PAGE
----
US 3396777 A
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Description (OCR text may contain errors)
Aug. 13, 1968 J. N. REDING. JR
PROCESS FOR IMPREGNATING POR OUS SOLIDS Filed June 1, 1966 M. H 1 a f: wfi w Q a n INVENTOR. John N. Rea fr? United States Patent 3,396,777 PROCESS FOR IMPREGNATING POROUS SOLIDS John N. Reding, In, Midland, Mich., assignor to The Dow Chemical Company, Midland, Mich, a corporation of Delaware Filed June 1, 1966, Ser. No. 554,537 9 Claims. (Cl. 164-97) This invention relates to the impregnation of porous solids with metals and more particularly concerns a novel method of vacuum casting of metals into porous solids.
Casting of metals, particularly light metals such as magnesium, aluminum and alloys thereof, into void spaces has long presented problems. The commonly employed methods of gravity feed, pressure feed and vacuum feed all present great difiiculty when attempts are made to fill spaces having small cross-sectional areas and irregular configuration. Even with the use of expensive equipment and controls, venting and the like, such methods are not suitable to impregnate the voids of porous solids. In recent years, a method has been devised for impregnating a porous material such as coke with a light metal such as magnesium by preheating the coke and plunging it into molten magnesium. However, this technique exposes a substantial portion of the surface of the molten magnesium to the air. The exposure of the molten magnesium to the atmosphere can produce burning and thereby requires the application of relatively large quantities of flux to eliminate or extinguish the burning. Also, exposure of the magnesium to the atmosphere and consequent burning produces MgO which increases the viscosity of the molten metal and adversely affects the impregnation of the coke. Likewise, the use of relatively large quantities of flux in the vicinity of coke causes contamination of the magnesium impregnated coke product causing it to be hygroscopic.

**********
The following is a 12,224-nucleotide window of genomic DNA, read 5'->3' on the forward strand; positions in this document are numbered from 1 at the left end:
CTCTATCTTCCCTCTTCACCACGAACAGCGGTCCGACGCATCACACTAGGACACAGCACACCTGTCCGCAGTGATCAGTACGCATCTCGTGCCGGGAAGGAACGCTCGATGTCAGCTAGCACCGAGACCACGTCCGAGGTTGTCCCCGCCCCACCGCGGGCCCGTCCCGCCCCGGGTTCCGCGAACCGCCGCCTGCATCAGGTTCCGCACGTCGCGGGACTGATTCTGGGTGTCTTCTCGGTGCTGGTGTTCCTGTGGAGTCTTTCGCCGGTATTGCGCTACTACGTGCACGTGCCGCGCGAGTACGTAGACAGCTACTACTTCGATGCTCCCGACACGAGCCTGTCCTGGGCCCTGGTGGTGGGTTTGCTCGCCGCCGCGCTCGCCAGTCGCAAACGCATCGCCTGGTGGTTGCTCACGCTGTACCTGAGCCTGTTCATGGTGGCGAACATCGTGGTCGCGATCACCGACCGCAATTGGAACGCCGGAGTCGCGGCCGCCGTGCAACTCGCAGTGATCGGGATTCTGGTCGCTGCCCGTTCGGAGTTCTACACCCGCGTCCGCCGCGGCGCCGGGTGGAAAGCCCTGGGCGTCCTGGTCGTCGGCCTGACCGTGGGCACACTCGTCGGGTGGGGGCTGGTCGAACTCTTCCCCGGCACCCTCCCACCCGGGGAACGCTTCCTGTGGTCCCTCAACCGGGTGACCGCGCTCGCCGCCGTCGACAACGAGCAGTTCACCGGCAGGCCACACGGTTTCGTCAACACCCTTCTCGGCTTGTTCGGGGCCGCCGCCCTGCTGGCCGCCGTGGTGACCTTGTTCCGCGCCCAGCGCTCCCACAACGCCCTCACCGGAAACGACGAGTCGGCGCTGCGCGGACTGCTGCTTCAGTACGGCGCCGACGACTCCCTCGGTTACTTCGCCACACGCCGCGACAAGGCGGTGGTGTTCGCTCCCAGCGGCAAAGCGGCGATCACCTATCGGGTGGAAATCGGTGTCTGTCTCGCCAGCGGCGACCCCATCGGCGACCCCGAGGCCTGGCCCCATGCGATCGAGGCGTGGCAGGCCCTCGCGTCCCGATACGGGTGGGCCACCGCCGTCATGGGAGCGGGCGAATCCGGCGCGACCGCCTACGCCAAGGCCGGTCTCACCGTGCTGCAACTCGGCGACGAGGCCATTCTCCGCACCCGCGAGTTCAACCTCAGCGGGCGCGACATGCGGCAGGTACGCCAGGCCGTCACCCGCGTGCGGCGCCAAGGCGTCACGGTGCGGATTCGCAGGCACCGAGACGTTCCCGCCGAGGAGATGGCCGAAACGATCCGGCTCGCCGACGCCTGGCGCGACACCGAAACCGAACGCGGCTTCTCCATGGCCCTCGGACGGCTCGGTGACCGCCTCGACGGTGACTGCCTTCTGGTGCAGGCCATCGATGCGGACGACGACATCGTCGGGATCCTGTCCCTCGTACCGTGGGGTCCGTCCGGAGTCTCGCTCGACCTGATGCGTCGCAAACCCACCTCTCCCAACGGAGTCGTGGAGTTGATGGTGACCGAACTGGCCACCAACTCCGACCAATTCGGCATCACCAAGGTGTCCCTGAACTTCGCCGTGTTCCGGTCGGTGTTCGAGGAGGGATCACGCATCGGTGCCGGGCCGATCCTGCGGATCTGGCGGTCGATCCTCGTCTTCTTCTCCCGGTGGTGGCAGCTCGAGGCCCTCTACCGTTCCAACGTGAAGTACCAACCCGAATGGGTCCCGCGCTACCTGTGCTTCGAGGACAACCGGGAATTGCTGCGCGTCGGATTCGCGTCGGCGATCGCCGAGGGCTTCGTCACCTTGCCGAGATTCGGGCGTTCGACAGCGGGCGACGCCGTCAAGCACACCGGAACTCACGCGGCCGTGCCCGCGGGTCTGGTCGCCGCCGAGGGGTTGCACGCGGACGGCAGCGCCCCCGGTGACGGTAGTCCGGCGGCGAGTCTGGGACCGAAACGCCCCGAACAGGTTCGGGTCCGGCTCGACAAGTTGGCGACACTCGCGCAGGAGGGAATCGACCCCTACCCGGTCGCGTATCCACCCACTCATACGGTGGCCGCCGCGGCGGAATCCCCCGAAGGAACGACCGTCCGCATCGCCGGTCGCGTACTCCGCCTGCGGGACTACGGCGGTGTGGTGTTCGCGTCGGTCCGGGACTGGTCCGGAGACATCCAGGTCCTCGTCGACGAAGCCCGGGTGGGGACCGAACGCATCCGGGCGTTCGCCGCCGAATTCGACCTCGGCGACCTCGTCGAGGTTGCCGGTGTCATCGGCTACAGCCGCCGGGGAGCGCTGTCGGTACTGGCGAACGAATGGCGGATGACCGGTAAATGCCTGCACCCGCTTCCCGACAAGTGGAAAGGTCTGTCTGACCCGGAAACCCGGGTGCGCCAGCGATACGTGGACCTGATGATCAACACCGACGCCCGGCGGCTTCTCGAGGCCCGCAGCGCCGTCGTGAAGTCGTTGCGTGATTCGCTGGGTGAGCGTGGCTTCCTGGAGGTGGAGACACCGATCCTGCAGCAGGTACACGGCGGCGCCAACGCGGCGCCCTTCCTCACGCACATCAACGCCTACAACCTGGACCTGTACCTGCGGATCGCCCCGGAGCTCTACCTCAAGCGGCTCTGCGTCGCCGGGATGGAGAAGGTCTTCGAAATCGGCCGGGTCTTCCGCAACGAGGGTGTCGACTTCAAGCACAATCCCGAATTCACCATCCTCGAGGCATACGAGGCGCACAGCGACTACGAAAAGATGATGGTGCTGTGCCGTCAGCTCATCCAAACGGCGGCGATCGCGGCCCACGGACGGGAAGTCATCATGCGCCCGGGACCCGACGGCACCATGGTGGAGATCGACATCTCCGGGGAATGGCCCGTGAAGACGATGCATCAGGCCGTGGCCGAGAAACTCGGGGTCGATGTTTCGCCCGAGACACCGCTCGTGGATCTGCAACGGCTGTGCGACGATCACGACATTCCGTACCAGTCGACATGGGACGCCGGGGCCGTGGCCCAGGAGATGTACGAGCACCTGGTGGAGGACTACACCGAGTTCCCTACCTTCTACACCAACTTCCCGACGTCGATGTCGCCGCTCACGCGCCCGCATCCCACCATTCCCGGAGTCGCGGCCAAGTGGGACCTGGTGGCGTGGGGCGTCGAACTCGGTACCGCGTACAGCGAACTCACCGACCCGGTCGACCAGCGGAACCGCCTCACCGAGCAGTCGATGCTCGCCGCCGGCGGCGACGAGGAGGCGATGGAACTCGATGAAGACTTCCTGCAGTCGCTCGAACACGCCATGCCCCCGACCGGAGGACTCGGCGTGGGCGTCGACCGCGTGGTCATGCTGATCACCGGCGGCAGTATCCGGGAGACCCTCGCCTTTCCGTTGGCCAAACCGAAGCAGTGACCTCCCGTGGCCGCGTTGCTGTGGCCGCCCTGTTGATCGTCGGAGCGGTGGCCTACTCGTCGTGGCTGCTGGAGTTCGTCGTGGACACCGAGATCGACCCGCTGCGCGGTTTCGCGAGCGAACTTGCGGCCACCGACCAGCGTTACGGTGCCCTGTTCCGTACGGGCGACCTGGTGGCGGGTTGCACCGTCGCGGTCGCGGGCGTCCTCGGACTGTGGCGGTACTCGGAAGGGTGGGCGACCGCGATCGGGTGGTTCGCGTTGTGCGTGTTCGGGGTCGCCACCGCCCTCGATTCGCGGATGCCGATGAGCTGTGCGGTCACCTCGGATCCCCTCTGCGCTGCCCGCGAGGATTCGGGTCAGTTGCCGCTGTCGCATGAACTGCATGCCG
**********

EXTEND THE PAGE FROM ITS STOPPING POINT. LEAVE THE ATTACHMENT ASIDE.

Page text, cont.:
It is clear, therefore, that a need exists in the art for a simple and economical method for impregnating porous solids with metals which produces a more pure product and one which is not beset by the acknowledged problems of the art.
It is an object of this invention to provide a simple and economical method for impregnating porous solids with metals. A further object is to provide a novel process for impregnating porous solids with metals whereby a minimum of contamination from fluxes and metal oxides is obtained. These and other objects and advantages of the present process will become apparent from a reading of the following detailed description.